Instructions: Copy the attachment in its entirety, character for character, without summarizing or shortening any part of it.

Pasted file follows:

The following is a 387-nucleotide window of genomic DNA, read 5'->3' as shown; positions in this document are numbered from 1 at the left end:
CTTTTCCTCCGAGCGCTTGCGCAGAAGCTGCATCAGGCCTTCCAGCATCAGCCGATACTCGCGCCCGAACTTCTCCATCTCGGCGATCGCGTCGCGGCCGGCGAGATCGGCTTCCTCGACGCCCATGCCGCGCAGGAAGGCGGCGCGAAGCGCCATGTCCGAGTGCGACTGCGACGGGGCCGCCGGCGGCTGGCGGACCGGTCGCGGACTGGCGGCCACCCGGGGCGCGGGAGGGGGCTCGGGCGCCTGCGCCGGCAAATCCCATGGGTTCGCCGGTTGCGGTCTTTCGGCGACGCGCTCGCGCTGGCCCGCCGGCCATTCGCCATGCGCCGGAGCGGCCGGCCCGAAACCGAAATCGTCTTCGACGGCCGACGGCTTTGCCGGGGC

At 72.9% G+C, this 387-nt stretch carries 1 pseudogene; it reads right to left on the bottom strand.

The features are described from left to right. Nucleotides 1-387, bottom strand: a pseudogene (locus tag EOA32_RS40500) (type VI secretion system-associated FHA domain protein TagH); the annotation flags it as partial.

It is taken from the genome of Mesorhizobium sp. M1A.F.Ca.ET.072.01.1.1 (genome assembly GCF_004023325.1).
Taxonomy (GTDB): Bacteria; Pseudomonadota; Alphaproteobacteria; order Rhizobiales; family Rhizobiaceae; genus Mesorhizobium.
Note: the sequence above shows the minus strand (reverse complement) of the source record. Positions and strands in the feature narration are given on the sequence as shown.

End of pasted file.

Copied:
The following is a 387-nucleotide window of genomic DNA, read 5'->3' as shown; positions in this document are numbered from 1 at the left end:
CTTTTCCTCCGAGCGCTTGCGCAGAAGCTGCATCAGGCCTTCCAGCATCAGCCGATACTCGCGCCCGAACTTCTCCATCTCGGCGATCGCGTCGCGGCCGGCGAGATCGGCTTCCTCGACGCCCATGCCGCGCAGGAAGGCGGCGCGAAGCGCCATGTCCGAGTGCGACTGCGACGGGGCCGCCGGCGGCTGGCGGACCGGTCGCGGACTGGCGGCCACCCGGGGCGCGGGAGGGGGCTCGGGCGCCTGCGCCGGCAAATCCCATGGGTTCGCCGGTTGCGGTCTTTCGGCGACGCGCTCGCGCTGGCCCGCCGGCCATTCGCCATGCGCCGGAGCGGCCGGCCCGAAACCGAAATCGTCTTCGACGGCCGACGGCTTTGCCGGGGC

At 72.9% G+C, this 387-nt stretch carries 1 pseudogene; it reads right to left on the bottom strand.

The features are described from left to right. Nucleotides 1-387, bottom strand: a pseudogene (locus tag EOA32_RS40500) (type VI secretion system-associated FHA domain protein TagH); the annotation flags it as partial.

It is taken from the genome of Mesorhizobium sp. M1A.F.Ca.ET.072.01.1.1 (genome assembly GCF_004023325.1).
Taxonomy (GTDB): Bacteria; Pseudomonadota; Alphaproteobacteria; order Rhizobiales; family Rhizobiaceae; genus Mesorhizobium.
Note: the sequence above shows the minus strand (reverse complement) of the source record. Positions and strands in the feature narration are given on the sequence as shown.